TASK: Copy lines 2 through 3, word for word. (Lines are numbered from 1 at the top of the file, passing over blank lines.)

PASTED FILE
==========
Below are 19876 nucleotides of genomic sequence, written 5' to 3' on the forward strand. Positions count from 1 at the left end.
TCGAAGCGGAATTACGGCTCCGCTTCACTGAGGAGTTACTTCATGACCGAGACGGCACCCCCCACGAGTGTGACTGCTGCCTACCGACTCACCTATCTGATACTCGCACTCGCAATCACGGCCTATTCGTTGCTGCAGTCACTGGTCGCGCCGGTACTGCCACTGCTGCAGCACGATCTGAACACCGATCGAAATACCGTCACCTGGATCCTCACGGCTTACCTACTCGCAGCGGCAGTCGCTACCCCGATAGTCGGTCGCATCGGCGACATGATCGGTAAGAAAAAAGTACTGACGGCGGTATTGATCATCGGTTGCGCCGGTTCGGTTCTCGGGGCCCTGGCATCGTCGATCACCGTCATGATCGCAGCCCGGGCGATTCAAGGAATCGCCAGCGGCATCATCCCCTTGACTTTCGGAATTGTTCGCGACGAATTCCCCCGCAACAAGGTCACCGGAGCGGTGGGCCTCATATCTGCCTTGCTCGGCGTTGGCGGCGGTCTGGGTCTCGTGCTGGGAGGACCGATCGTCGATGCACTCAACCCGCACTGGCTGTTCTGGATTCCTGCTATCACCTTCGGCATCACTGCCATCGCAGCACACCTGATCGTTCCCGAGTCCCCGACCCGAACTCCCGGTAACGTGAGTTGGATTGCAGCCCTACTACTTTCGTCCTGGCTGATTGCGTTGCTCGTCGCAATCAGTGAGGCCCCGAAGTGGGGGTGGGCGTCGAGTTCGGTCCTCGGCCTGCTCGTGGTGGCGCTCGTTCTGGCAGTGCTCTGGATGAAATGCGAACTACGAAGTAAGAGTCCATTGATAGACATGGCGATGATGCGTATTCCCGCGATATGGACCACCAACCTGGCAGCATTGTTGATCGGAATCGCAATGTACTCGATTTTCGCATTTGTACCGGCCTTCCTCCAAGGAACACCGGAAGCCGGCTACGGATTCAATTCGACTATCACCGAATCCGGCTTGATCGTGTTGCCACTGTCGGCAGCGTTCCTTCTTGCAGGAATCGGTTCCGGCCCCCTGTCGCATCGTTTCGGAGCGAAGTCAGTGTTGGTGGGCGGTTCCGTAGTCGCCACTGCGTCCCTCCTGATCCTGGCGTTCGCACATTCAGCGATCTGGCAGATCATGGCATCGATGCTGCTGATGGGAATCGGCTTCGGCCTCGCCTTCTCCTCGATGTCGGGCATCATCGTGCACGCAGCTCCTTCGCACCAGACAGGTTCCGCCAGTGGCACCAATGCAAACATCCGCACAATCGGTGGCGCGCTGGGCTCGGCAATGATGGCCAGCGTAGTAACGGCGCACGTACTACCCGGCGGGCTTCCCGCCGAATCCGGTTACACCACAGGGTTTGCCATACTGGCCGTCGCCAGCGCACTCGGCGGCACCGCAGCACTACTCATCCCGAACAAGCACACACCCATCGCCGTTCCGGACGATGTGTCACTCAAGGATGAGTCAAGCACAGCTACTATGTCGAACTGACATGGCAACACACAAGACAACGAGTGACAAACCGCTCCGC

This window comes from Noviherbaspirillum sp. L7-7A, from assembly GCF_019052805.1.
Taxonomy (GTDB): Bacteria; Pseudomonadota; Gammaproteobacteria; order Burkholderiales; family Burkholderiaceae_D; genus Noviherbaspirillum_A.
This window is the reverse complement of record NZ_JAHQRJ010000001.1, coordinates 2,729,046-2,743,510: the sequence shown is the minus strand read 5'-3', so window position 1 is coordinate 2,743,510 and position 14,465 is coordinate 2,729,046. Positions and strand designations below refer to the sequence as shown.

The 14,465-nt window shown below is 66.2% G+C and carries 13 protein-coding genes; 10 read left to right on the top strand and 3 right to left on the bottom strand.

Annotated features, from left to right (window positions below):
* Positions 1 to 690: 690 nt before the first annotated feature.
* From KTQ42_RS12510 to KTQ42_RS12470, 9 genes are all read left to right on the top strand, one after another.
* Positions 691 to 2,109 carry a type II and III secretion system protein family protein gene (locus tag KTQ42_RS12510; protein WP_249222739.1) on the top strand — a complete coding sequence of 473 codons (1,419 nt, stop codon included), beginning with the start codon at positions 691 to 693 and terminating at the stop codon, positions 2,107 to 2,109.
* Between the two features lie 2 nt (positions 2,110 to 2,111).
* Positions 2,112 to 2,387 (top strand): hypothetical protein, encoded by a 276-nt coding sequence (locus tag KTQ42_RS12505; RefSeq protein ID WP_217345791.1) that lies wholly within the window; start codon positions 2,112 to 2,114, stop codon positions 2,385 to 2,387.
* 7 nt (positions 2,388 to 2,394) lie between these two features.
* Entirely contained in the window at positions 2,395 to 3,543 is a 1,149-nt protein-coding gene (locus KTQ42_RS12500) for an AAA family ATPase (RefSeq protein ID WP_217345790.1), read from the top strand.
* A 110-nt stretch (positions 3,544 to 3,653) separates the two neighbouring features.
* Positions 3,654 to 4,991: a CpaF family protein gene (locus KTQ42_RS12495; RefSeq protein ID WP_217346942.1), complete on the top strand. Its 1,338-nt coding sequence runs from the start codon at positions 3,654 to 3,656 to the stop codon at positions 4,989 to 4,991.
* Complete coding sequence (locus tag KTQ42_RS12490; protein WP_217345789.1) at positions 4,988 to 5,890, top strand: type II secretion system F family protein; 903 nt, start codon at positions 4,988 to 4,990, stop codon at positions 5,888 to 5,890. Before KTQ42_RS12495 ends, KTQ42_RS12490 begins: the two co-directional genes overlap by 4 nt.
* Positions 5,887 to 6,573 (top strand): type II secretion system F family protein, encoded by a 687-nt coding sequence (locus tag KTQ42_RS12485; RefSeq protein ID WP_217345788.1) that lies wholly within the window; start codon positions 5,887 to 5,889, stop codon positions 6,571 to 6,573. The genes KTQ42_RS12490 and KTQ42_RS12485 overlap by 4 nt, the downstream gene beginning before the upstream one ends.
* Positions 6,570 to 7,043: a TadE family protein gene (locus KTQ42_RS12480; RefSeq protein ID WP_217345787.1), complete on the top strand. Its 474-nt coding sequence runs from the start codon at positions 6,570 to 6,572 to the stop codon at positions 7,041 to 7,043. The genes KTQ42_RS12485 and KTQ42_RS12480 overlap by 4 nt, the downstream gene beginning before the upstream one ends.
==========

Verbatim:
TCGAAGCGGAATTACGGCTCCGCTTCACTGAGGAGTTACTTCATGACCGAGACGGCACCCCCCACGAGTGTGACTGCTGCCTACCGACTCACCTATCTGATACTCGCACTCGCAATCACGGCCTATTCGTTGCTGCAGTCACTGGTCGCGCCGGTACTGCCACTGCTGCAGCACGATCTGAACACCGATCGAAATACCGTCACCTGGATCCTCACGGCTTACCTACTCGCAGCGGCAGTCGCTACCCCGATAGTCGGTCGCATCGGCGACATGATCGGTAAGAAAAAAGTACTGACGGCGGTATTGATCATCGGTTGCGCCGGTTCGGTTCTCGGGGCCCTGGCATCGTCGATCACCGTCATGATCGCAGCCCGGGCGATTCAAGGAATCGCCAGCGGCATCATCCCCTTGACTTTCGGAATTGTTCGCGACGAATTCCCCCGCAACAAGGTCACCGGAGCGGTGGGCCTCATATCTGCCTTGCTCGGCGTTGGCGGCGGTCTGGGTCTCGTGCTGGGAGGACCGATCGTCGATGCACTCAACCCGCACTGGCTGTTCTGGATTCCTGCTATCACCTTCGGCATCACTGCCATCGCAGCACACCTGATCGTTCCCGAGTCCCCGACCCGAACTCCCGGTAACGTGAGTTGGATTGCAGCCCTACTACTTTCGTCCTGGCTGATTGCGTTGCTCGTCGCAATCAGTGAGGCCCCGAAGTGGGGGTGGGCGTCGAGTTCGGTCCTCGGCCTGCTCGTGGTGGCGCTCGTTCTGGCAGTGCTCTGGATGAAATGCGAACTACGAAGTAAGAGTCCATTGATAGACATGGCGATGATGCGTATTCCCGCGATATGGACCACCAACCTGGCAGCATTGTTGATCGGAATCGCAATGTACTCGATTTTCGCATTTGTACCGGCCTTCCTCCAAGGAACACCGGAAGCCGGCTACGGATTCAATTCGACTATCACCGAATCCGGCTTGATCGTGTTGCCACTGTCGGCAGCGTTCCTTCTTGCAGGAATCGGTTCCGGCCCCCTGTCGCATCGTTTCGGAGCGAAGTCAGTGTTGGTGGGCGGTTCCGTAGTCGCCACTGCGTCCCTCCTGATCCTGGCGTTCGCACATTCAGCGATCTGGCAGATCATGGCATCGATGCTGCTGATGGGAATCGGCTTCGGCCTCGCCTTCTCCTCGATGTCGGGCATCATCGTGCACGCAGCTCCTTCGCACCAGACAGGTTCCGCCAGTGGCACCAATGCAAACATCCGCACAATCGGTGGCGCGCTGGGCTCGGCAATGATGGCCAGCGTAGTAACGGCGCACGTACTACCCGGCGGGCTTCCCGCCGAATCCGGTTACACCACAGGGTTTGCCATACTGGCCGTCGCCAGCGCACTCGGCGGCACCGCAGCACTACTCATCCCGAACAAGCACACACCCATCGCCGTTCCGGACGATGTGTCACTCAAGGATGAGTCAAGCACAGCTACTATGTCGAACTGACATGGCAACACACAAGACAACGAGTGACAAACCGCTCCGC

This window comes from Noviherbaspirillum sp. L7-7A, from assembly GCF_019052805.1.